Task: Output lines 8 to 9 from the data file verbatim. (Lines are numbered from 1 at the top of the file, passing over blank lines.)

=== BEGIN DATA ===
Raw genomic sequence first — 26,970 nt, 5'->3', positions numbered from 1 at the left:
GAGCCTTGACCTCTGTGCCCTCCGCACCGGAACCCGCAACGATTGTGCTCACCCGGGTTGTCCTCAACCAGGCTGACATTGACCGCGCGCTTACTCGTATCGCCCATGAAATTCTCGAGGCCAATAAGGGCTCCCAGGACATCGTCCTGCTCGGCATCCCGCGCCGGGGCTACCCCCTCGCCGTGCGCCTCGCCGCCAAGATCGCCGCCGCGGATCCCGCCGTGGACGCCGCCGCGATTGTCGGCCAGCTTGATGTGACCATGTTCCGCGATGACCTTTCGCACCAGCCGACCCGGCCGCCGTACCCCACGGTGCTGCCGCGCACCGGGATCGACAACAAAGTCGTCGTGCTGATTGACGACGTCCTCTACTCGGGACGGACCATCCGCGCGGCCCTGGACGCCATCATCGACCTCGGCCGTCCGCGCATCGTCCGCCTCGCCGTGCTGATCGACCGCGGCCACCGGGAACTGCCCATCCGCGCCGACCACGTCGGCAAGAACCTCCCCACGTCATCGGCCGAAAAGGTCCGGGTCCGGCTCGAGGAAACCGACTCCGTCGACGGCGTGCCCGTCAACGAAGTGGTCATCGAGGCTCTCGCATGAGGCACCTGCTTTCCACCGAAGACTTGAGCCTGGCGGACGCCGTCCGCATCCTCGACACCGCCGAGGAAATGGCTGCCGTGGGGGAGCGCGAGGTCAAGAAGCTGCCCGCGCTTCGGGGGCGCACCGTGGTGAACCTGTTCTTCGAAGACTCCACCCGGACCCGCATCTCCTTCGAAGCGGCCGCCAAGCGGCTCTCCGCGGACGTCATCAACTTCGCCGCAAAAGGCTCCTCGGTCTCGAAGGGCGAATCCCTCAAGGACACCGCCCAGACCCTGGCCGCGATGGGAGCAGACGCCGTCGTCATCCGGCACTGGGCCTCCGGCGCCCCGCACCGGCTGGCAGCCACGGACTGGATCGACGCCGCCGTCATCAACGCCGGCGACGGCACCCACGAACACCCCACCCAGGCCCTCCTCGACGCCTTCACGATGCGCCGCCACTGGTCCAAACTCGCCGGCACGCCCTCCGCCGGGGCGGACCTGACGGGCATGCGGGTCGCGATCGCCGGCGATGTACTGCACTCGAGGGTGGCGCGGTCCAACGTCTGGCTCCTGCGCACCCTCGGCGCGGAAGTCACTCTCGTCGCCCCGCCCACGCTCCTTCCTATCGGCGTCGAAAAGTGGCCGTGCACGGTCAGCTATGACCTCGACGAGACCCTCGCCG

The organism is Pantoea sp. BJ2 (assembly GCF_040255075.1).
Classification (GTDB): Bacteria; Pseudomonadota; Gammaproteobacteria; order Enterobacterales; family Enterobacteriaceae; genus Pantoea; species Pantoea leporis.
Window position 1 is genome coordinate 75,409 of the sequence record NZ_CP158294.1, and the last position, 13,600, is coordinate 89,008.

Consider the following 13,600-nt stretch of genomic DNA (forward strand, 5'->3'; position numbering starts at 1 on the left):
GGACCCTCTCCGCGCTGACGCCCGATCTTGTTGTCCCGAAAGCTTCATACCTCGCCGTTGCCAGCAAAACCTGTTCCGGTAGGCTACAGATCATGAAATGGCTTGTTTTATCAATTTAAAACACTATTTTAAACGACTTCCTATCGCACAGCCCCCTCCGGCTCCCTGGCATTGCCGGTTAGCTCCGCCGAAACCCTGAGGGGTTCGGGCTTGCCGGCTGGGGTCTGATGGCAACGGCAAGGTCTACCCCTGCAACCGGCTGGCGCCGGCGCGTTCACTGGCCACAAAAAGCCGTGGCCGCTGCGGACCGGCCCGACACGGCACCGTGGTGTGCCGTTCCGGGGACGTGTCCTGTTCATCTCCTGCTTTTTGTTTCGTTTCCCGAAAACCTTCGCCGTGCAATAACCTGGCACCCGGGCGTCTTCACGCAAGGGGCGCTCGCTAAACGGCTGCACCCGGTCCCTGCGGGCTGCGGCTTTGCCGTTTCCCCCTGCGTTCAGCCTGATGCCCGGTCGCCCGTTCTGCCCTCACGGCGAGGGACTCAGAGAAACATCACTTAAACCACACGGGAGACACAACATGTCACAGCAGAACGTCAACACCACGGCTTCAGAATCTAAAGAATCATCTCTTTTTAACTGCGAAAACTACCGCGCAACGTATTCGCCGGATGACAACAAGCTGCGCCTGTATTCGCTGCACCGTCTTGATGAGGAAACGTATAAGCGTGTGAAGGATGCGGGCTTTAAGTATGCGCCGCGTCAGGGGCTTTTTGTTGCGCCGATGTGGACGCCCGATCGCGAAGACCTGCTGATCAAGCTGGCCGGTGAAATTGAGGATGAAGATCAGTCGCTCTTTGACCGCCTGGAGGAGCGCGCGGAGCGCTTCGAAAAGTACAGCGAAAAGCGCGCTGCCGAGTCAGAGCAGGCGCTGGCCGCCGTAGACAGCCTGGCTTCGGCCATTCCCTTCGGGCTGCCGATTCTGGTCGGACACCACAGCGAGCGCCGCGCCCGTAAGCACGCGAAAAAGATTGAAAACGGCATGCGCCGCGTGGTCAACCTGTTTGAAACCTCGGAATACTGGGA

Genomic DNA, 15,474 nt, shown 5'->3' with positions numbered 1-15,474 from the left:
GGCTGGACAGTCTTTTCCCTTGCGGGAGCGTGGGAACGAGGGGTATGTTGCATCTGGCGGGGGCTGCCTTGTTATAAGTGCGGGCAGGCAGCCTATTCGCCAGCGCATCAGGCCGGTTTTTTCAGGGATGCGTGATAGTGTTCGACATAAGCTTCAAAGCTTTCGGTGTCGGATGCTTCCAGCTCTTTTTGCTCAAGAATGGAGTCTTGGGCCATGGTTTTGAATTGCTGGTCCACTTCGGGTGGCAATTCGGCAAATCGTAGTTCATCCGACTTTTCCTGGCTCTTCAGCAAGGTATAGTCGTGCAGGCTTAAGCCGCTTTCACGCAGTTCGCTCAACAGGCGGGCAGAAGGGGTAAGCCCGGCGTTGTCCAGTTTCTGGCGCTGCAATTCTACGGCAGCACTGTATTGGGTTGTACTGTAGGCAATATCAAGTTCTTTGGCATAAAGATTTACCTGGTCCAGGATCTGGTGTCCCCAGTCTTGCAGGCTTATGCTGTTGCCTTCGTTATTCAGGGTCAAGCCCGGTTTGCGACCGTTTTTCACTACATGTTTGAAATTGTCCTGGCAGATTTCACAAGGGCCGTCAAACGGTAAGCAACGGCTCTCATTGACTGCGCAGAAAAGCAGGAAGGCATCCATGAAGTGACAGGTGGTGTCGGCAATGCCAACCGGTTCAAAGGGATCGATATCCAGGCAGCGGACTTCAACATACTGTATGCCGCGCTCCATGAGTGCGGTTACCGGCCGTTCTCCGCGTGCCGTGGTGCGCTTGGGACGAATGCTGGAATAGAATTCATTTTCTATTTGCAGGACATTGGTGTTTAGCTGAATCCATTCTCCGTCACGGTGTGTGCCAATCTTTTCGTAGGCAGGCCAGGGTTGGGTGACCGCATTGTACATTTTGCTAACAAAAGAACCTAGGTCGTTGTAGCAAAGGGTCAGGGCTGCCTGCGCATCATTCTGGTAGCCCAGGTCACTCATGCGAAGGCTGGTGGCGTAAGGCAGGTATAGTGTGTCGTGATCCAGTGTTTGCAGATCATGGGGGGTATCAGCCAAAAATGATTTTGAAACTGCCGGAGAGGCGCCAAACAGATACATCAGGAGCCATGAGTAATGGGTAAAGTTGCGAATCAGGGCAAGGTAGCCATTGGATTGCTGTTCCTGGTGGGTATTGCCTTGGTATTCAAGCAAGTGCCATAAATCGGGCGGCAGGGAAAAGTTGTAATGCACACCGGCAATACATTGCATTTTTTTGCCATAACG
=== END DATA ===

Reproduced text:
Genomic DNA, 15,474 nt, shown 5'->3' with positions numbered 1-15,474 from the left:
GGCTGGACAGTCTTTTCCCTTGCGGGAGCGTGGGAACGAGGGGTATGTTGCATCTGGCGGGGGCTGCCTTGTTATAAGTGCGGGCAGGCAGCCTATTCGCCAGCGCATCAGGCCGGTTTTTTCAGGGATGCGTGATAGTGTTCGACATAAGCTTCAAAGCTTTCGGTGTCGGATGCTTCCAGCTCTTTTTGCTCAAGAATGGAGTCTTGGGCCATGGTTTTGAATTGCTGGTCCACTTCGGGTGGCAATTCGGCAAATCGTAGTTCATCCGACTTTTCCTGGCTCTTCAGCAAGGTATAGTCGTGCAGGCTTAAGCCGCTTTCACGCAGTTCGCTCAACAGGCGGGCAGAAGGGGTAAGCCCGGCGTTGTCCAGTTTCTGGCGCTGCAATTCTACGGCAGCACTGTATTGGGTTGTACTGTAGGCAATATCAAGTTCTTTGGCATAAAGATTTACCTGGTCCAGGATCTGGTGTCCCCAGTCTTGCAGGCTTATGCTGTTGCCTTCGTTATTCAGGGTCAAGCCCGGTTTGCGACCGTTTTTCACTACATGTTTGAAATTGTCCTGGCAGATTTCACAAGGGCCGTCAAACGGTAAGCAACGGCTCTCATTGACTGCGCAGAAAAGCAGGAAGGCATCCATGAAGTGACAGGTGGTGTCGGCAATGCCAACCGGTTCAAAGGGATCGATATCCAGGCAGCGGACTTCAACATACTGTATGCCGCGCTCCATGAGTGCGGTTACCGGCCGTTCTCCGCGTGCCGTGGTGCGCTTGGGACGAATGCTGGAATAGAATTCATTTTCTATTTGCAGGACATTGGTGTTTAGCTGAATCCATTCTCCGTCACGGTGTGTGCCAATCTTTTCGTAGGCAGGCCAGGGTTGGGTGACCGCATTGTACATTTTGCTAACAAAAGAACCTAGGTCGTTGTAGCAAAGGGTCAGGGCTGCCTGCGCATCATTCTGGTAGCCCAGGTCACTCATGCGAAGGCTGGTGGCGTAAGGCAGGTATAGTGTGTCGTGATCCAGTGTTTGCAGATCATGGGGGGTATCAGCCAAAAATGATTTTGAAACTGCCGGAGAGGCGCCAAACAGATACATCAGGAGCCATGAGTAATGGGTAAAGTTGCGAATCAGGGCAAGGTAGCCATTGGATTGCTGTTCCTGGTGGGTATTGCCTTGGTATTCAAGCAAGTGCCATAAATCGGGCGGCAGGGAAAAGTTGTAATGCACACCGGCAATACATTGCATTTTTTTGCCATAACG